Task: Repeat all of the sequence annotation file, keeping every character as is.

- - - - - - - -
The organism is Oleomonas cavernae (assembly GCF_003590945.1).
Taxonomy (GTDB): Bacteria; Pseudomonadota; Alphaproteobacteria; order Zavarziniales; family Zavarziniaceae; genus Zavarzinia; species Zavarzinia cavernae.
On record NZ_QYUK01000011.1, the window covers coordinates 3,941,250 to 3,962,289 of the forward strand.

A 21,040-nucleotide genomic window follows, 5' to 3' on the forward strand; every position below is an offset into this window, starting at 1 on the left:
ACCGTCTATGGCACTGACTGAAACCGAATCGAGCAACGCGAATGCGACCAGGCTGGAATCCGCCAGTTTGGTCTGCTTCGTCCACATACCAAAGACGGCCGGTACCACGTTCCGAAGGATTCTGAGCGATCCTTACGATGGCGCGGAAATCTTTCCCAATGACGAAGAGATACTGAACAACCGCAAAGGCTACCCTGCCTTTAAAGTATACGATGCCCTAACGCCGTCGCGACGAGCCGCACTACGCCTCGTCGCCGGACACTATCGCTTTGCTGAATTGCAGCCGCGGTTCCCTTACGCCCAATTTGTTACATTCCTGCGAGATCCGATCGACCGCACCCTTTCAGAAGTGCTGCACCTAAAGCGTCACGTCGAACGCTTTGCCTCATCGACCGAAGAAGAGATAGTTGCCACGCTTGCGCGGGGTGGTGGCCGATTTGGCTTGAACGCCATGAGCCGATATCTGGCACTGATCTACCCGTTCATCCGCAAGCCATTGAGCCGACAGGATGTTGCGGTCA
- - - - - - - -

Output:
The organism is Oleomonas cavernae (assembly GCF_003590945.1).
Taxonomy (GTDB): Bacteria; Pseudomonadota; Alphaproteobacteria; order Zavarziniales; family Zavarziniaceae; genus Zavarzinia; species Zavarzinia cavernae.
On record NZ_QYUK01000011.1, the window covers coordinates 3,941,250 to 3,962,289 of the forward strand.

A 21,040-nucleotide genomic window follows, 5' to 3' on the forward strand; every position below is an offset into this window, starting at 1 on the left:
ACCGTCTATGGCACTGACTGAAACCGAATCGAGCAACGCGAATGCGACCAGGCTGGAATCCGCCAGTTTGGTCTGCTTCGTCCACATACCAAAGACGGCCGGTACCACGTTCCGAAGGATTCTGAGCGATCCTTACGATGGCGCGGAAATCTTTCCCAATGACGAAGAGATACTGAACAACCGCAAAGGCTACCCTGCCTTTAAAGTATACGATGCCCTAACGCCGTCGCGACGAGCCGCACTACGCCTCGTCGCCGGACACTATCGCTTTGCTGAATTGCAGCCGCGGTTCCCTTACGCCCAATTTGTTACATTCCTGCGAGATCCGATCGACCGCACCCTTTCAGAAGTGCTGCACCTAAAGCGTCACGTCGAACGCTTTGCCTCATCGACCGAAGAAGAGATAGTTGCCACGCTTGCGCGGGGTGGTGGCCGATTTGGCTTGAACGCCATGAGCCGATATCTGGCACTGATCTACCCGTTCATCCGCAAGCCATTGAGCCGACAGGATGTTGCGGTCA